For both he that sanctifieth, and they who are sanctified, are all of one. For which cause he is not ashamed to call them brethren, saying: I will declare thy name to my brethren; in the midst of the church will I praise thee. And again: I will put my trust in him. And again: Behold I and my children, whom God hath given me. Therefore because the children are partakers of flesh and blood, he also himself in like manner hath been partaker of the same: that, through death, he might destroy him who had the empire of death, that is to say, the devil: And might deliver them, who through the fear of death were all their lifetime subject to servitude.
For no where doth he take hold of the angels: but of the seed of Abraham he taketh hold. Wherefore it behoved him in all things to be made like unto his brethren, that he might become a merciful and faithful priest before God, that he might be a propitiation for the sins of the people. For in that, wherein he himself hath suffered and been tempted, he is able to succour them also that are tempted. 
In Heaven, one does not suffer for obedience. There is only suffering for disobedience which is what Satan learned when he was cast into Hell for his refusal to serve. But in the world, the opposite is the case. Our obedience to God comes with suffering, and our suffering is a consequence of our obedience.

Obedience in Heaven is perfect. But obedience in this world which comes with suffering is something more than perfect. This is the argument that Satan made to God concerning Job. Yes, Job is obedient, but this is because of the reward. But if he suffers, he will become disobedient and curse God to His face. The fact that Job was obedient in his suffering leads us to admit that he is owed something. We can call it honor, respect, or what have you. We know this as merit.

Merit is a mysterious thing, but this world is the only place where merit can be gained. Here's an illustration of merit. One man spends his entire life in the country he loves. He salutes the flag and says the Pledge of Allegiance. He loves his country. Another man does the same thing, but he also goes into battle on behalf of his country. Another man goes into battle and gets his leg blown off. Another man goes into battle and dies. All of these men are patriots, but we must admit that they are not all equal in their patriotism. For the men who live and do not fight, they enjoy the freedom bought by the sacrifice of the others. But for those who fought and died, we owe a debt of gratitude and duty to honor their memories and sacrifices.

Like a patriot in regard to his country, a saint gains merit by suffering for his or her obedience. This world is the battlefield where we can display our love and gain merit through our sufferings for Christ. These sufferings are sacrifices. They are offerings of reparation and love to God. God is always pleased by our obedience, but He is especially pleased when that obedience comes with suffering. It elevates the obedience.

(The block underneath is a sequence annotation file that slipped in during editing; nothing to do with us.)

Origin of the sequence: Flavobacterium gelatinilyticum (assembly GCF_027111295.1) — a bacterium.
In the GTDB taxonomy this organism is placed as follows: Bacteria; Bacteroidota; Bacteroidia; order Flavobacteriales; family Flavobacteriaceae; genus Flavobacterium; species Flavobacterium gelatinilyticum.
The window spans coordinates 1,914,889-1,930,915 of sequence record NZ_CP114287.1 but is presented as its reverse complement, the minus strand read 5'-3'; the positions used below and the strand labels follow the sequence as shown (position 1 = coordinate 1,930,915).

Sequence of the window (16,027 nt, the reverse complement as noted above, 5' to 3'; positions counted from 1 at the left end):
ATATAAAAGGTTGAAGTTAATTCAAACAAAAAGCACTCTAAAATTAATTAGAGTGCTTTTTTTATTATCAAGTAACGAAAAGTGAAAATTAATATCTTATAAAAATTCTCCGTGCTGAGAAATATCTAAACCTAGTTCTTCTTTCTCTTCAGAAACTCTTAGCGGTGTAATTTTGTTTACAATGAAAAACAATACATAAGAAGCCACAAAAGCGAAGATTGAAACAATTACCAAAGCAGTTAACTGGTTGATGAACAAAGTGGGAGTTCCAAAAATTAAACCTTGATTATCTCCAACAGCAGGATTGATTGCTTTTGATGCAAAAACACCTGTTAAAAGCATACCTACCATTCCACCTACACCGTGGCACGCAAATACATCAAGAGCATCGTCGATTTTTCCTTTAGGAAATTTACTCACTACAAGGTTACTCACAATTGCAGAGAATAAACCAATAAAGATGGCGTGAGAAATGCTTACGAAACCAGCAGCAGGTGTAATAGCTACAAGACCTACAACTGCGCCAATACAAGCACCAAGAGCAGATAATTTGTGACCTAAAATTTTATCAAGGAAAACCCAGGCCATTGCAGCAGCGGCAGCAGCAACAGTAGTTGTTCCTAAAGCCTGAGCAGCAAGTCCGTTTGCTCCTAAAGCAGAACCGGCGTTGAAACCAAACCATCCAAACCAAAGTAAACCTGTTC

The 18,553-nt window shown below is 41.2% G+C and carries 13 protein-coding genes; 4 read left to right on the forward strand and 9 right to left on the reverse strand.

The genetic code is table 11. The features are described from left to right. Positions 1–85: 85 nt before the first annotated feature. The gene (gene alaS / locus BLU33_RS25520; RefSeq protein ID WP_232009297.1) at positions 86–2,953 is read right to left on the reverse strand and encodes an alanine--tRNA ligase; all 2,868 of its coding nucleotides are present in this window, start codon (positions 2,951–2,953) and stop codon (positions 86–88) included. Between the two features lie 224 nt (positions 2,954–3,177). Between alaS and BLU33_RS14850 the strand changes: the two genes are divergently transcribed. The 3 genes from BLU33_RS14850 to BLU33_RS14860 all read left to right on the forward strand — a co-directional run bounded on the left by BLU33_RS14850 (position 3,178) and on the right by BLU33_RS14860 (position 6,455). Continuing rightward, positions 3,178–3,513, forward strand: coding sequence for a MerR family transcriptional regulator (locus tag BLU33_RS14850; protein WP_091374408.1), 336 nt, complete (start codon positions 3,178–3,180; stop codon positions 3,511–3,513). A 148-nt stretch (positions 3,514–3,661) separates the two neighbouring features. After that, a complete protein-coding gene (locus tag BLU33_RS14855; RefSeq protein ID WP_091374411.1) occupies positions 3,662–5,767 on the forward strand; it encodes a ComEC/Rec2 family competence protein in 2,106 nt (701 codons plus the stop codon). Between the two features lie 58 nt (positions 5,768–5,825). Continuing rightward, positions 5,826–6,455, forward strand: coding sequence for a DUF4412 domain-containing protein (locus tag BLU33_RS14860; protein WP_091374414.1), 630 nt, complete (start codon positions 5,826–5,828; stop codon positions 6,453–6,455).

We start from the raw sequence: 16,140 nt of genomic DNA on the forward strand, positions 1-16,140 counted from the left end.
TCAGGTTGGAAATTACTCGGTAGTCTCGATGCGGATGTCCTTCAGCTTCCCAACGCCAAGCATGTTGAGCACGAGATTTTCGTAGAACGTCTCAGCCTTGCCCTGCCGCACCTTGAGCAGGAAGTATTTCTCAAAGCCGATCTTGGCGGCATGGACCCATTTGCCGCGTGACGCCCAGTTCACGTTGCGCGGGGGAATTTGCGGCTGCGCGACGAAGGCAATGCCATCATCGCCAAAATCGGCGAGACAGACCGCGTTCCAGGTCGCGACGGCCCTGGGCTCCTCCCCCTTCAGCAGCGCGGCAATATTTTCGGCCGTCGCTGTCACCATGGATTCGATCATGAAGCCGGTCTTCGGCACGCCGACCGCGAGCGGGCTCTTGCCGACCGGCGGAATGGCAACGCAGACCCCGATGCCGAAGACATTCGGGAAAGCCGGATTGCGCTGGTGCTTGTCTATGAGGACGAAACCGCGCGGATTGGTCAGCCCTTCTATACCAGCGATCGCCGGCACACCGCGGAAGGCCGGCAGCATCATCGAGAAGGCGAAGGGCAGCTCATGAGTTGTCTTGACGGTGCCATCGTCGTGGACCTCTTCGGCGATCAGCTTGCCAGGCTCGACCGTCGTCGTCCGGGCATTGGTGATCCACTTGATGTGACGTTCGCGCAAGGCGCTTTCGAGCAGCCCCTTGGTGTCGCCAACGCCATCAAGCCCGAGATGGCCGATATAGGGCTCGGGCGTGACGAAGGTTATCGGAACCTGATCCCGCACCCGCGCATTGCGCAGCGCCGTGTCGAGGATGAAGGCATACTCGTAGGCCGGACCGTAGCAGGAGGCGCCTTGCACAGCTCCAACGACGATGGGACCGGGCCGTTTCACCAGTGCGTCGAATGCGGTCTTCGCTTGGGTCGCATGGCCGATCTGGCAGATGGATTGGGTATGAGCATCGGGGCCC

Temptations and Trials

The reason obedience and suffering is a package deal in this world is because suffering entails the denial of the things we want. Generally, the things we want are to enjoy pleasure and to avoid pain. In Gethsemane, Jesus did not want to be beaten and crucified. It would be kind of masochistic to want these things. But Jesus wanted to be obedient. His human will took a backseat to the Divine Will. It was God's will that His only begotten Son should suffer and die in atonement for the sins of the world. Likewise, it is God's will that we suffer and endure everything in this life in perfect obedience to His will.

The trial is a recurring feature in the Bible and the lives of the saints. For Adam and Eve, the trial was the temptation to eat the forbidden fruit. They blew that one. For Noah, the trial was building that big boat. That was a lot of work and derision from the neighbors. But Noah did it out of obedience. Likewise, Abraham had one son he had waited his whole life to have, and God told him to put that son on an altar as a sacrifice. Abraham suffered that trial and was obedient.

God tests our obedience. All trials are essentially being deprived of the things we want or suffering the things we wish to avoid. God is not a dog trainer, and we are not mere pets doing tricks for treats. We are more than that. We are better than that. We have free will. We have the ability to choose. When we choose obedience to God regardless of the costs, we demonstrate our love to Him in a way that no perfectly obedient angel ever could.

Our ultimate desire is obedience to God. Some of us just don't know this or realize this. This is why those estranged from God live lives of misery no matter the good or bad fortunes they experience in life. Likewise, those obedient to God experience a profound happiness in spite of all circumstances. As Jesus put it in John 4:34, " My meat is to do the will of Him that sent me, that I may perfect His work." In this mysterious statement, Jesus is saying that His worldly concerns and desires took a backseat to His obedience to God's will made perfect through suffering.